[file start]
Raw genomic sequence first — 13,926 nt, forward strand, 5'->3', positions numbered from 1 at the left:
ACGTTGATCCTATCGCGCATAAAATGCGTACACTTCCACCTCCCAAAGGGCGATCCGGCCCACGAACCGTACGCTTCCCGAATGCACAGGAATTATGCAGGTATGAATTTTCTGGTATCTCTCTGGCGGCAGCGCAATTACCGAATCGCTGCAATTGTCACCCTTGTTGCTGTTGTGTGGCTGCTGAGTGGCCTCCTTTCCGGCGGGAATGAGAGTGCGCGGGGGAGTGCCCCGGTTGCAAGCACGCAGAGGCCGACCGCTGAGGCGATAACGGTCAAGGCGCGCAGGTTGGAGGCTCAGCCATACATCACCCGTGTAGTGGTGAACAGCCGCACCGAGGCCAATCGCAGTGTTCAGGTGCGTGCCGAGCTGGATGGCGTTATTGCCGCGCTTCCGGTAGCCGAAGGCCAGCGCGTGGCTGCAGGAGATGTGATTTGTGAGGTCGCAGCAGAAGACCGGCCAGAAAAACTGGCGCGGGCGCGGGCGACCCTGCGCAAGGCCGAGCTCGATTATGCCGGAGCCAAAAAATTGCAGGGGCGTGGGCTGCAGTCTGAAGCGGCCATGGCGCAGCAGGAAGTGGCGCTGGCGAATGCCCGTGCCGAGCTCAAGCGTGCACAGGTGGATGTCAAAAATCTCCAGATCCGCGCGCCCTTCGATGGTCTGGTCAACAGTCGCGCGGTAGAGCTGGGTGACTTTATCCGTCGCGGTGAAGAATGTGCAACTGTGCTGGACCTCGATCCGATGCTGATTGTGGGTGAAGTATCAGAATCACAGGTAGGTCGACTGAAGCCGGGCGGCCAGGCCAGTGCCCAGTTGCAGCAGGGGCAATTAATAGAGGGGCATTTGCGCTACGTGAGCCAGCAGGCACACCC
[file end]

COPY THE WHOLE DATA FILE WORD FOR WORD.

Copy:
Raw genomic sequence first — 13,926 nt, forward strand, 5'->3', positions numbered from 1 at the left:
ACGTTGATCCTATCGCGCATAAAATGCGTACACTTCCACCTCCCAAAGGGCGATCCGGCCCACGAACCGTACGCTTCCCGAATGCACAGGAATTATGCAGGTATGAATTTTCTGGTATCTCTCTGGCGGCAGCGCAATTACCGAATCGCTGCAATTGTCACCCTTGTTGCTGTTGTGTGGCTGCTGAGTGGCCTCCTTTCCGGCGGGAATGAGAGTGCGCGGGGGAGTGCCCCGGTTGCAAGCACGCAGAGGCCGACCGCTGAGGCGATAACGGTCAAGGCGCGCAGGTTGGAGGCTCAGCCATACATCACCCGTGTAGTGGTGAACAGCCGCACCGAGGCCAATCGCAGTGTTCAGGTGCGTGCCGAGCTGGATGGCGTTATTGCCGCGCTTCCGGTAGCCGAAGGCCAGCGCGTGGCTGCAGGAGATGTGATTTGTGAGGTCGCAGCAGAAGACCGGCCAGAAAAACTGGCGCGGGCGCGGGCGACCCTGCGCAAGGCCGAGCTCGATTATGCCGGAGCCAAAAAATTGCAGGGGCGTGGGCTGCAGTCTGAAGCGGCCATGGCGCAGCAGGAAGTGGCGCTGGCGAATGCCCGTGCCGAGCTCAAGCGTGCACAGGTGGATGTCAAAAATCTCCAGATCCGCGCGCCCTTCGATGGTCTGGTCAACAGTCGCGCGGTAGAGCTGGGTGACTTTATCCGTCGCGGTGAAGAATGTGCAACTGTGCTGGACCTCGATCCGATGCTGATTGTGGGTGAAGTATCAGAATCACAGGTAGGTCGACTGAAGCCGGGCGGCCAGGCCAGTGCCCAGTTGCAGCAGGGGCAATTAATAGAGGGGCATTTGCGCTACGTGAGCCAGCAGGCACACCC